Dear Dr G,
I am 52-year-old man who is reasonably fit and healthy but was diagnosed with diabetes two years ago.
I saw how diabetes affected my elderly mother over the past two decades, and am determined to keep myself healthy with medication to reduce the risk of complications.
I understand that diabetes can cause erectile dysfunction due to hardening of the blood vessels.
Thankfully, I am able to maintain an active sex life and my erectile rigidity remains solid.
However, I am encountering sexual dysfunction of a different nature – in recent months, I have noticed the volume of my ejaculate is getting less and less.
In fact, on a few occasions, there was no noticeable ejaculation upon climax. My wife even thinks I am faking an orgasm!
Can you tell me why am I running out of semen?
I read somewhere diabetes can cause backward inflow of ejaculation or have I simply run dry?
How do I get a proper diagnosis for this?
Diabetes mellitus is a metabolic disease that causes high blood sugar levels.
Type I diabetes is essentially a medical condition characterised by the acute diminished production of insulin following the destruction of cells in the pancreas. Type II diabetes, which is a lot more common, has a gradual onset and tends to affect older adults.
Although its exact mechanisms are different, the medical complications faced by sufferers are usually the same.
Diabetes can affect many aspects of overall health. The common destructions of organs in diabetic patients include neuropathy (nerves), retinopathy (retina), vasculopathy (blood vessels), cardiomyopathy (heart) and nephropathy (kidneys). Therefore, patients with poorly-controlled diabetes are likely to face severe medical problems such as stroke, heart attack, blindness and renal failure.
Erectile dysfunction (ED) is also a common sexual dysfunction brought on by diabetes and usually treated by physicians. In fact, on many occasions, many patients who visit doctors with complaints of erectile dysfunction are diagnosed with diabetes for the first time!
Apart from ED, another sexual dysfunction faced by diabetic patients is retrograde ejaculation or a "dry orgasm". Diabetic neuropathy can destroy the parasympathetic nerve system responsible for the contraction of relevant muscles to ensure the propulsion of semen forward. Sufferers will notice a diminishing amount of ejaculate and some even experience a lessening in the intensity of the orgasm.
Then again, this may have no correlation with diabetes at all. The use of certain type of medications such as alpha blockers can result in the relaxation of the bladder, causing backflow of the ejaculate. Lastly, retrograde ejaculation also commonly affects older men with an enlarged prostate, as loosened prostatic valves can impair the intricate control of ejaculate.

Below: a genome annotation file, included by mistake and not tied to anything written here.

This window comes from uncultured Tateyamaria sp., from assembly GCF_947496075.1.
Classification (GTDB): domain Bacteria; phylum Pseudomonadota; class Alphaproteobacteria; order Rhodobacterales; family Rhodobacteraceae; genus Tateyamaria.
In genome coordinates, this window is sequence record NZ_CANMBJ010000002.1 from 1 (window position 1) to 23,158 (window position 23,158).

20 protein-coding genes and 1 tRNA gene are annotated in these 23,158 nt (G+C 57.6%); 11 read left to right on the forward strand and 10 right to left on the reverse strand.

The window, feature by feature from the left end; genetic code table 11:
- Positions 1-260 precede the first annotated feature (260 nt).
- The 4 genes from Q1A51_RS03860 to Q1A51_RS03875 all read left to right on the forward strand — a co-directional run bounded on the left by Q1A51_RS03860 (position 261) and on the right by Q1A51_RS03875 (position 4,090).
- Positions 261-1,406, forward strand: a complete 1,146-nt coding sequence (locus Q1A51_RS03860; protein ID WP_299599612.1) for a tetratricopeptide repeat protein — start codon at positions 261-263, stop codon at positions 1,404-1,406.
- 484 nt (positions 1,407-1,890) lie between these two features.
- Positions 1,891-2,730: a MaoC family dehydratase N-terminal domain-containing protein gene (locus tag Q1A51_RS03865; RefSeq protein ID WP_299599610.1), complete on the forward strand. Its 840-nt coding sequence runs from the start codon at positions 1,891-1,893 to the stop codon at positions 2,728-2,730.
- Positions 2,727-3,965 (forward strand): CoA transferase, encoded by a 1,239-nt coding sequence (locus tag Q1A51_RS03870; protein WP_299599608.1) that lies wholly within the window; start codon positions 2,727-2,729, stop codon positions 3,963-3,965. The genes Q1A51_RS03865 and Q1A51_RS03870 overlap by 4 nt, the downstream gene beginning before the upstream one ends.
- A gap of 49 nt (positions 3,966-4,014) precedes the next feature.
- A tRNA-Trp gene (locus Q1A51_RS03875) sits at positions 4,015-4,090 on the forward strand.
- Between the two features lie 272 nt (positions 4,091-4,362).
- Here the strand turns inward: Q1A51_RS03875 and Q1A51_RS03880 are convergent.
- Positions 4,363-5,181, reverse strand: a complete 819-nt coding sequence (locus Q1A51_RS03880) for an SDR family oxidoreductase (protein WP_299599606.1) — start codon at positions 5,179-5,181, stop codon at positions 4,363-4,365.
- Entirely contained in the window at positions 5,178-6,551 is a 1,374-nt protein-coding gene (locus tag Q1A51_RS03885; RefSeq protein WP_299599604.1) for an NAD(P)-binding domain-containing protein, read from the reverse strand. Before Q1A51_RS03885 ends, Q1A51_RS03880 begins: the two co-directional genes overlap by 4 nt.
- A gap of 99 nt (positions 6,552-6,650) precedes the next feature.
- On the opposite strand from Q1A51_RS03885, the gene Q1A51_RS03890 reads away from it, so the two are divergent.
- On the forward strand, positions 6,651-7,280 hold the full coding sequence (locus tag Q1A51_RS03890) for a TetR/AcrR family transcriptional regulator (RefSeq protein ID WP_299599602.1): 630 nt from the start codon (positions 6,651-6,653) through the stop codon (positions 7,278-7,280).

Sexual dysfunction is associated with guilt and sufferers tend to reflect on the "damage" caused by too much sex or masturbation in the past. However, the reality is there is no evidence to suggest too much ejaculation in one's youth or past can result in semen "drying up".
A diagnosis of retrograde ejaculation can be easily established with a microscopic examination of the urine immediately after sexual climax, where the presence of sperm can confirm the diagnosis.
The detrimental impact of uncontrolled diabetes is well recognised as well as its effect on many bodily functions, including sexual health. Although the incidence of retrograde ejaculation is not as well documented as ED in diabetic patients, its psychological impacts should not be underestimated.
The bad news is there is no effective treatment available to reverse retrograde ejaculation. The good news is that the sperm in the urine often remains "alive and kicking" and still suitable for procreation.
The English novelist and poet, Charlotte Bronte famously advised: "I try to avoid looking forward or backward, and try to keep looking upward."
When no treatment is effective to propel the semen forward, he agrees with Bronte and says: "No point looking forward or backwards when nothing can be done, simply keep healthy and enjoy looking upwards!"
Dr George Lee is a consultant Urologist and Clinical Associate Professor whose professional interest is in men’s health. The column “Ask Dr G” is a forum to help men debunk the myths and taboos on men’s issues that may be too “hard” to mention. You can send him questions at firstname.lastname@example.org
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